Suggested Conversion: 1:1

Flavor Notes: acidic, sour 

Suggested Dishes: dips and savory dishes  

Lower Fat Substitutes

7) Strained Yogurt (kerned)(Baking and Frosting)

By straining plain yogurt, most of the whey is removed, creating a thicker consistency while keeping the distinctive sour taste. You can make your own by straining plain yogurt (in cheesecloth or a paper coffee filter) for 8-12 hours or overnight.

This alternative is low in sodium and your best bet for a low-fat cream cheese. It also has less sugar than unstrained yogurt, and higher protein, calcium, and vitamin B12 content.

You can use yogurts with different percentages of fat, but whole milk yogurt will produce a taste most like cream cheese. With some added honey, maple syrup, or alternate sweetener, you have a perfect alternative cream cheese with a similar texture and taste.

Similarities: Texture and Flavor

Suggested Conversion: 2 cups of yogurt will strain roughly ¾ cups 

Flavor Notes: sour, tangy 

Suggested Dishes: sweet, savory dishes, sauces, baking & frosting recipes 

8) Neufchatel Cheese (Dips, spreads)

As cream cheese's slightly moister, less-fattening sibling, the French designed neufchatel cheese makes for a very suitable replacement.

Keep in mind, baking will lead to slightly different texture than cream cheese. This will obviously depend on the duration and temperature of baking. It's for this reason, we recommend using this alternative for dips and spreads. 

Similarities: texture is similar in non-baking applications, flavor will be similar in baking applications

Suggested Conversion: 1:1

Flavor Notes: mild, tangy

Suggested Dishes: Dips, spreads

9) Cottage Cheese (Frosting, dips)

Cottage cheese, another household staple for many, is a form of fresh cheese that is lower in fat than cream cheese. For desserts and frostings, strain the cottage cheese overnight and blend with an equal amount of heavy cream.

You can also puree strained cottage cheese for a great dip or to use in a gravy recipe. For a richer alternative, puree your strained cottage cheese and add some butter. While cottage cheese is high in protein and calcium, it can also be high in sodium. 

Puréed cottage cheese - This is another option for a more creamy, spreadable replacement. Mix your cottage cheese with some milk and blend well.    

Similarities: texture and taste 

Suggested Conversion: 1:1

Flavor Notes: mild, sour, slightly salty & acidic

Suggested Dishes: desserts, frosting, dips, gravy

10) Ricotta Cheese (mixed with yogurt/cream)

Ricotta cheese is a good replacement in terms of taste, but the texture is grainier & drier than cream cheese. Adding some sugar or sweetener will make it even more similar in taste.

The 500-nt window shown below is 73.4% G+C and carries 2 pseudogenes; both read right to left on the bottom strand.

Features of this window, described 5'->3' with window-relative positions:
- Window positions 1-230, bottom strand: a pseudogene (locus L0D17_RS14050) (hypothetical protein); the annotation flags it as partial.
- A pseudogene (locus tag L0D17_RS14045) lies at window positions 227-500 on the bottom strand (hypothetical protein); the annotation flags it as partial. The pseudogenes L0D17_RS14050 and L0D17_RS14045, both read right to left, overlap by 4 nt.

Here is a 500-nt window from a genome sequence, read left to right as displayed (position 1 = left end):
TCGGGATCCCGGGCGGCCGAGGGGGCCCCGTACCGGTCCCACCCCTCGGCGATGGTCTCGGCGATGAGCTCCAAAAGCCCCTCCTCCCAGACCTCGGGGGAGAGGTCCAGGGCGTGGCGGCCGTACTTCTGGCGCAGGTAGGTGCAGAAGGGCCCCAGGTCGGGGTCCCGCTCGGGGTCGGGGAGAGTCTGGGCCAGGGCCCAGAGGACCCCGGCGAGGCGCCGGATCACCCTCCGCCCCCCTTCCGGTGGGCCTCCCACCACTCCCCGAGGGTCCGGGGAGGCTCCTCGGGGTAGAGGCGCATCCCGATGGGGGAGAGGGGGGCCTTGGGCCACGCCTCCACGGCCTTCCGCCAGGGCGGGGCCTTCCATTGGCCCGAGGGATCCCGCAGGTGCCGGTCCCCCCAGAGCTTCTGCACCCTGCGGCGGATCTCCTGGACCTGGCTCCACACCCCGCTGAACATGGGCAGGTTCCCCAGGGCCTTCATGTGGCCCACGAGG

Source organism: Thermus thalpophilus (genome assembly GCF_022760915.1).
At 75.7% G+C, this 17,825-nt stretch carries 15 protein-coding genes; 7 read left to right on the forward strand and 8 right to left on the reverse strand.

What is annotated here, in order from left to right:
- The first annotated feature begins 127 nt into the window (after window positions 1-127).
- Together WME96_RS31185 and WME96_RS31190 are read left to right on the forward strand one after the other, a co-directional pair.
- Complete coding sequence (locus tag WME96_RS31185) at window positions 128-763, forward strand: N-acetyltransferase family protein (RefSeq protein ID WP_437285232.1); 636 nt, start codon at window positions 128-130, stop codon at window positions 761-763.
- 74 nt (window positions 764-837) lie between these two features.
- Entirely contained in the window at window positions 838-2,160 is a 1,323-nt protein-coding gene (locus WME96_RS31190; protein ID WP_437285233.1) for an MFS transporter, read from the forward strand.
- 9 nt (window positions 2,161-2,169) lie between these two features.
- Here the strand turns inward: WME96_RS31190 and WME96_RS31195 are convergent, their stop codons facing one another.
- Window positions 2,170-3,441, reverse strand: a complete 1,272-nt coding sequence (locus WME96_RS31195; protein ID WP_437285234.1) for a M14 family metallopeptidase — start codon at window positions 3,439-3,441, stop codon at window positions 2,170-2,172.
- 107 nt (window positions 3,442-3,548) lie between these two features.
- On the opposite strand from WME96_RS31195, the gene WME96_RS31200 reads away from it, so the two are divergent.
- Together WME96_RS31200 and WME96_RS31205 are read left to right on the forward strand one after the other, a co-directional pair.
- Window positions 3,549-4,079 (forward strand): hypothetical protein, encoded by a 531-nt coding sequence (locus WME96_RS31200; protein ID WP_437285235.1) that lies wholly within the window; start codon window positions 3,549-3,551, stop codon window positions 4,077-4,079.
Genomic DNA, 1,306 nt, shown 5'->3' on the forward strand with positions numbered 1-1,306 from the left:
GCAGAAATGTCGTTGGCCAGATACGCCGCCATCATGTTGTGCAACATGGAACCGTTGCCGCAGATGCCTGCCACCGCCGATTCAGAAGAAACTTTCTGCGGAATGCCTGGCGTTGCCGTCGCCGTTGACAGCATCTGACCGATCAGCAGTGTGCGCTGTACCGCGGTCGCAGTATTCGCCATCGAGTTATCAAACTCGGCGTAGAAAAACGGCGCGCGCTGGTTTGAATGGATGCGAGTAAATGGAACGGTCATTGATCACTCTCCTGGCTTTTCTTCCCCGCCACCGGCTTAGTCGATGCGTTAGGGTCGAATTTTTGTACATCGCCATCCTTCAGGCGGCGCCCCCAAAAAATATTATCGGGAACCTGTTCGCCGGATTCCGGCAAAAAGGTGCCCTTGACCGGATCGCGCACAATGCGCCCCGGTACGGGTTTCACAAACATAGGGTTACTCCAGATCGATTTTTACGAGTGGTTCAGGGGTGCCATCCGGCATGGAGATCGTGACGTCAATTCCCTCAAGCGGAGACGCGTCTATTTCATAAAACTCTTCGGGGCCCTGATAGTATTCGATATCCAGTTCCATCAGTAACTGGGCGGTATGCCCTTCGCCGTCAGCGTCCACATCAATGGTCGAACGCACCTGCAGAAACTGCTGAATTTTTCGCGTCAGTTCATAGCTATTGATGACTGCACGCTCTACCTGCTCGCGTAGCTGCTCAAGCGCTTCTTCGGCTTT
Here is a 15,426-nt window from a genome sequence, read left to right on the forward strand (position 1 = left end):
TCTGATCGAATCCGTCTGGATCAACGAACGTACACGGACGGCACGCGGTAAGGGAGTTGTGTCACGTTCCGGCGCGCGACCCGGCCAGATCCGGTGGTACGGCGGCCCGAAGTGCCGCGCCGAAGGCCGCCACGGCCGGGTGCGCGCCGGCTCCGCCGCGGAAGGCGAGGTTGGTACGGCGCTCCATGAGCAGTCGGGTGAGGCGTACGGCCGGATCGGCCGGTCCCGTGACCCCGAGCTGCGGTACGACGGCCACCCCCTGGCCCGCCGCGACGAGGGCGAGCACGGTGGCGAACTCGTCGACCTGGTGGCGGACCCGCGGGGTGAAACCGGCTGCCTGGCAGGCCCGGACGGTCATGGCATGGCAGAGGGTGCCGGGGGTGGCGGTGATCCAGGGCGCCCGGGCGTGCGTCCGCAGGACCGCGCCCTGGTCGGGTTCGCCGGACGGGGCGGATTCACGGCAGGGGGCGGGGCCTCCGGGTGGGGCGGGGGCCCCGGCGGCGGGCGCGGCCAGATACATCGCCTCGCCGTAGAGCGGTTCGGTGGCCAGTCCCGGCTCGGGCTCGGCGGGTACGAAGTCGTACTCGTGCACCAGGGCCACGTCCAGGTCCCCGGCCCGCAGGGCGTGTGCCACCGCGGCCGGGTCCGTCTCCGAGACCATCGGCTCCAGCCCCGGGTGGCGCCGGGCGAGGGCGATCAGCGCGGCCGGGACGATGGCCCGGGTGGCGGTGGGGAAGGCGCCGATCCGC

Ricotta is used fresh and has a lighter taste than many other cheeses.

Because of its naturally crumbly texture, to replace cream cheese with ricotta, it must first be mixed well with plain yogurt to get the right texture for baking and making dips. Ricotta is a great source of protein, calcium, vitamins A & B, zinc, and phosphorus.

It's suitable for those with high blood pressure, as it has about ½ the amount of sodium as most other cheeses. The best ricotta to use will be fresh and made with full-fat milk.

Mixtures to try:

Ricotta cheese and plain yogurt, 1:1 good for baking and making dips and savory dishes.

Ricotta cheese and heavy cream, 1:1 specifically for frostings and cheesecake.

Similarities: taste & appearance 

Suggested Conversion: 1:1

Flavor Notes: bland, milky, slightly sweet  

Suggested Dishes: savory & sweet dishes 

11) Plain Kefir (Strained) (Dips, spreads)

To make a great, healthy cream cheese replacement with kefir, you will need to strain it in the fridge for 2-3 days. What's left over will be a super creamy, spreadable product to use in savory spreads and dips.

If you want to make it extra creamy, throw it in an immersion blender and mix on high. Kefir is virtually lactose free, high in probiotics, and much easier on the digestive system than normal dairy products.

Similarities: texture & appearance 

Suggested Conversion: 2 cups kefir strained yields 1 cup of kefir "cream cheese"

Flavor Notes: creamy, sour, rich, tangy 

Suggested Dishes: dips, spreads, savory recipes 

Dairy-Free & Vegan Options

12) Coconut Cream Cheese (Desserts, frosting)

This coconut cream "cheese" is surprisingly easy to make at home, and super healthy and beneficial. Naturally sweeter than traditional cream cheese, it's perfect for a replacement in sweet recipes. There are also some great product on the market at certain health food stores. 

Simply take the solids from the top of a well-chilled can of full-fat coconut milk or cream (you can save the liquid for smoothies) and blend it with 1/2 tsp. fresh squeezed lemon juice and a pinch of salt.

Then it must sit, straining (same method as yogurt) in a cool, dark place, to become cultured (24-36 hours). The longer it sits, the tangier it will be. Then refrigerate the spread for at least 6 hours until firm, and use as needed.

*Adding some nutritional yeast (1 tsp. at a time) will give it a slightly cheesy flavor, which can be perfect for savory wraps or in pasta sauces. Adding fresh garlic (or powder) can make it even more savory, perfect for a veggie dip or sauce. 

Similarities: texture & appearance 

Suggested Conversion: 1:1

Flavor Notes: sweet, tangy 

Suggested Dishes: sweet dishes, desserts, frosting, savory recipes (not great for baking)

13) Cashew Cream Cheese (Spreads, dips)